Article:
5.5. Partial Molar Quantities
Partial Molar quantities are required to deal with open
systems
, i.e., systems that
permit mass transfer between themselves and surroundings.
Consider an open
system with
n
1
moles of component 1,
n
2
moles of component 2,
n
3
moles of component 3, etc..
We would write the free energy change
dG
for
such a system as
dG
=
æ
è
¹
G
¹
P
ö
ø
T
,
n
1
,
n
2,...
dP
+
æ
è
¹
G
¹
T
ö
ø
P
,
n
1
,
n
2,...
dT
+
æ
è
ç
¹
G
¹
n
1
ö
ø
÷
P
,
T
,,
n
2,...
dn
1
+
...
=
VdP
−
SdT
+
G
1
dn
1
+
G
2
dn
2
+
...
In the second equality, the quantities
G
1
,
G
2
, etc.. are called
partial molar free
energies
.
Similarly, we may define partial molar volumes, partial molar
enthalpies, internal energies, and entropies:
V
1
=
æ
è
ç
¹
V
¹
n
1
ö
ø
÷
P
,
T
,,
n
2,...
;
H
1
=
æ
è
ç
¹
H
¹
n
1
ö
ø
÷
P
,
T
,,
n
2,...
; etc
Because of their great importance in the thermodynamics of solutions, we discuss
partial molar volumes and partial molar free energies further.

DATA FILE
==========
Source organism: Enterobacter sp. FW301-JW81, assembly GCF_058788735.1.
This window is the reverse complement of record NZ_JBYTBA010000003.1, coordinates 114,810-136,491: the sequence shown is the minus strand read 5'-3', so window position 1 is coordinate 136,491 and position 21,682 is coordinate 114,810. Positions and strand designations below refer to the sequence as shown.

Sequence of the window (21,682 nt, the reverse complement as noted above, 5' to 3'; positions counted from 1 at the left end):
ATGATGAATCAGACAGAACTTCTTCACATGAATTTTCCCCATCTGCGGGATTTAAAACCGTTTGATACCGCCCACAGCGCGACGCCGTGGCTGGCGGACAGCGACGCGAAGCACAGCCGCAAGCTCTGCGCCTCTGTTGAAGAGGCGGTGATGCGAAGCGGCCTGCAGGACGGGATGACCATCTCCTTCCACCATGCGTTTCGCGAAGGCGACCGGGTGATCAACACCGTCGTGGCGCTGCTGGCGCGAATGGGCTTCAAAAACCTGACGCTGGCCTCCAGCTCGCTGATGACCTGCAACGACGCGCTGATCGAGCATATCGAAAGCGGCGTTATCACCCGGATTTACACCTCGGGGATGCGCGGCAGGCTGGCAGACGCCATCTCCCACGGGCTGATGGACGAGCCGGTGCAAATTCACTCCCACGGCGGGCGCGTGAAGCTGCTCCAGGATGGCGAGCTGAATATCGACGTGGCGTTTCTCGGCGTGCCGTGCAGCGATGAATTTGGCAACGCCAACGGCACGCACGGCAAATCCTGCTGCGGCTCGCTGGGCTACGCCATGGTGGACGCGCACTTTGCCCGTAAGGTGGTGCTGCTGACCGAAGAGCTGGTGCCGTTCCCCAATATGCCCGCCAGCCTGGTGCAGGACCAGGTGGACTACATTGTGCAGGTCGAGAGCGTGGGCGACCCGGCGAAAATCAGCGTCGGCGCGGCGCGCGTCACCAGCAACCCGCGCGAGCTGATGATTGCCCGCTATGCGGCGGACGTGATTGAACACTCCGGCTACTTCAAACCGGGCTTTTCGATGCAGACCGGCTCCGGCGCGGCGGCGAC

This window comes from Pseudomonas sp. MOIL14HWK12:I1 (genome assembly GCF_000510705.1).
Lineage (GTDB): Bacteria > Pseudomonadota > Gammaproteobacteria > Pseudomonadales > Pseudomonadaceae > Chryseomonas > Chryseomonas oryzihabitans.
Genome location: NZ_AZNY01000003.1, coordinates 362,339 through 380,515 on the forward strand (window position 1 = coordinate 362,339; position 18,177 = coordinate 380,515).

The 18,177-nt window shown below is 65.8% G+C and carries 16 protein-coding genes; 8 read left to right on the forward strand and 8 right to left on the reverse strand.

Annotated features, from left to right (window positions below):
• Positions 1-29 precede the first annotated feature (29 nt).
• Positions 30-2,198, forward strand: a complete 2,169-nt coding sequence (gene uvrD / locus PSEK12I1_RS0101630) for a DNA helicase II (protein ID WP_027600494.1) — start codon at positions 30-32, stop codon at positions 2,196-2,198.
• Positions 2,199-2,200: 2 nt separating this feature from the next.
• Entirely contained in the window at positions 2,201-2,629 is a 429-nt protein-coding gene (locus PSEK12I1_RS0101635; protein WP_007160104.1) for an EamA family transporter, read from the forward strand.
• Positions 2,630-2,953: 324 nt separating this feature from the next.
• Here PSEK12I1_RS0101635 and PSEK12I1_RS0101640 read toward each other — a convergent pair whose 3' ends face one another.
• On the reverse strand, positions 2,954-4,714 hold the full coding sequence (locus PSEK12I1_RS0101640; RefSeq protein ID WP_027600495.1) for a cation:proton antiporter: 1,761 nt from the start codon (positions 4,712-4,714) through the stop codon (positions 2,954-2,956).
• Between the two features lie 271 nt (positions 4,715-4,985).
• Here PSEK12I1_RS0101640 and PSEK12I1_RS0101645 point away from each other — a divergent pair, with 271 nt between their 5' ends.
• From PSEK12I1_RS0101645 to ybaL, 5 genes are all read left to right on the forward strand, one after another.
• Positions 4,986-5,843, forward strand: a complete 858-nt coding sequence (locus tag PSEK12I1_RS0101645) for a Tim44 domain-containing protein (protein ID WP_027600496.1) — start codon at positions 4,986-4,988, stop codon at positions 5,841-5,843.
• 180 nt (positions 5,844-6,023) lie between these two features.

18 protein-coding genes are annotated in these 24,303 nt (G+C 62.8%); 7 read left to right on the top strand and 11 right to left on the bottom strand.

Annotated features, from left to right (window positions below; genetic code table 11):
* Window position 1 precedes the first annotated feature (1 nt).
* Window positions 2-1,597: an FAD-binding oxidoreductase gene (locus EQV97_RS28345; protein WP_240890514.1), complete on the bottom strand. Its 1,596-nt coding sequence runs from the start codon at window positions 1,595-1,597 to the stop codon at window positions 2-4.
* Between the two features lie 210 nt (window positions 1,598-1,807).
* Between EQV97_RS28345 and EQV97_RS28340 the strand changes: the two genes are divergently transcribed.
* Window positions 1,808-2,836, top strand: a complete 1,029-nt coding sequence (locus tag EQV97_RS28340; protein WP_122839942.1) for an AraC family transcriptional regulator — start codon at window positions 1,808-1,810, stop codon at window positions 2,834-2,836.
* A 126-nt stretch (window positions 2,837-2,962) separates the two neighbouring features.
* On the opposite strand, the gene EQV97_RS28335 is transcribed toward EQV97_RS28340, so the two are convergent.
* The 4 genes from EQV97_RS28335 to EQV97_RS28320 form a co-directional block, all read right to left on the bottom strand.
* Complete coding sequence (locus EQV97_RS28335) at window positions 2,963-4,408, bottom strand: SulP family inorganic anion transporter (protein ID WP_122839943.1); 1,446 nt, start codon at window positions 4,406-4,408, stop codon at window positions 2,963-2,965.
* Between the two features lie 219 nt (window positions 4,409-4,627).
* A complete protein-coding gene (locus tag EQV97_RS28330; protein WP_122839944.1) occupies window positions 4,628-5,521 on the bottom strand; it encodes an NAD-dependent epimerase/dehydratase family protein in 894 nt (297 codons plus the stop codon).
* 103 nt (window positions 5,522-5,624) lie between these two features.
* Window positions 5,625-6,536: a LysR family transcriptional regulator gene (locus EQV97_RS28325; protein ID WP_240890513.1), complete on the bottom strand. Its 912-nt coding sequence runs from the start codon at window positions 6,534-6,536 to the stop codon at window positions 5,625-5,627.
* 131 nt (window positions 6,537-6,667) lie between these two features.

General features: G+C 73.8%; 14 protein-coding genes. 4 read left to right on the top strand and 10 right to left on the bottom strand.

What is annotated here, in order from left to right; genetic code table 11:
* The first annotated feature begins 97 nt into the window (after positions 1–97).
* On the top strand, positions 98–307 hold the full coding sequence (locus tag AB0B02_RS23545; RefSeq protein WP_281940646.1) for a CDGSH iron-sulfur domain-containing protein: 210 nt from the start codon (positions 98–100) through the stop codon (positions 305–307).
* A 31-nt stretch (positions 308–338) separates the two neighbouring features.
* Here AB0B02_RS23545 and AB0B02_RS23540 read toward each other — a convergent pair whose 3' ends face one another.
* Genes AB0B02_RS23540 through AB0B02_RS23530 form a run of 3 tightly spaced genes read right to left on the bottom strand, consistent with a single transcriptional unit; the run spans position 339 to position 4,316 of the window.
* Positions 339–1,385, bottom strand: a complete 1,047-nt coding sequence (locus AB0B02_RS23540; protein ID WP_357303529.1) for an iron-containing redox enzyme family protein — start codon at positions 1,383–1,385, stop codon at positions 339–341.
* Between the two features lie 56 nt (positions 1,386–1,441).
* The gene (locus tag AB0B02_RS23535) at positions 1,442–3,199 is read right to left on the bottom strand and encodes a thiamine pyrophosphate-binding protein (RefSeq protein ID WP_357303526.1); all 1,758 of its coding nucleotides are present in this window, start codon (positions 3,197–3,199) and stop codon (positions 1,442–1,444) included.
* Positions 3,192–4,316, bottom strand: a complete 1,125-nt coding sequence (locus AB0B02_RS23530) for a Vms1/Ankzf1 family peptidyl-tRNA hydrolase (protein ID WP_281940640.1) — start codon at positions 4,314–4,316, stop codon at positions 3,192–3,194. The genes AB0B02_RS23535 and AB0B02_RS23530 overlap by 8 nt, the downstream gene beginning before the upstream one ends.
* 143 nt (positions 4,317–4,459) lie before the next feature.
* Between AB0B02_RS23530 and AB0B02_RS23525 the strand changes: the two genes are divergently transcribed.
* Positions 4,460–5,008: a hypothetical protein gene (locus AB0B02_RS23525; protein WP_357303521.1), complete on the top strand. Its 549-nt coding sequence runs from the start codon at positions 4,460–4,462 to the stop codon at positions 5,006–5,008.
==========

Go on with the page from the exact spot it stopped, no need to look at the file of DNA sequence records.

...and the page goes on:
Partial Molar Volume:
The total volume of a solution of, say, two miscible liquids is given by
(5.33)
V
=
n
1
V
1
+
n
2
V
2
.
The units of partial molar volumes are the same as molar volumes.
The
relationship between the two, i.e., partial molar volume and the molar volume is a
subtle but important one.
In the case of ideal solutions, the partial molar volume of each component will
be identical to the molar volume of the pure substance in the absence of the
other component.
However, in the case of nonideal solutions, the presence of the second
component has a measurable influence on the molar volume of the first
component and vice versa.
Therefore, in general,
V
1
!
V
1
±
and
V
2
!
V
2
±
.
The standard state for defining partial molar quantities is a 1
molal
solution, i.e., a
solution that contains 1 mol of the substance in 1.0 kg of solvent.
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Physical Interpretation of partial molar quantities:
It may appear that there is something °not quite right± about the following two
equations:
V
=
n
1
V
1
+
n
2
V
2
, where
V
1
=
æ
è
ç
¹
V
¹
n
1
ö
ø
÷
P
,
T
,
n
2
,and
V
2
=
æ
è
ç
¹
V
¹
n
2
ö
ø
÷
P
,
T
,
n
1
.
Based on what we have seen so far, the first equation should be
which is simply another application of the chain rule in partial
dV
=
V
1
dn
1
+
V
2
dn
2
,
differentiation.
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 Fall '09
 Physical chemistry, Thermodynamics, Mole, pH, Colligative properties, RHS, KF, Raoult, è Aø

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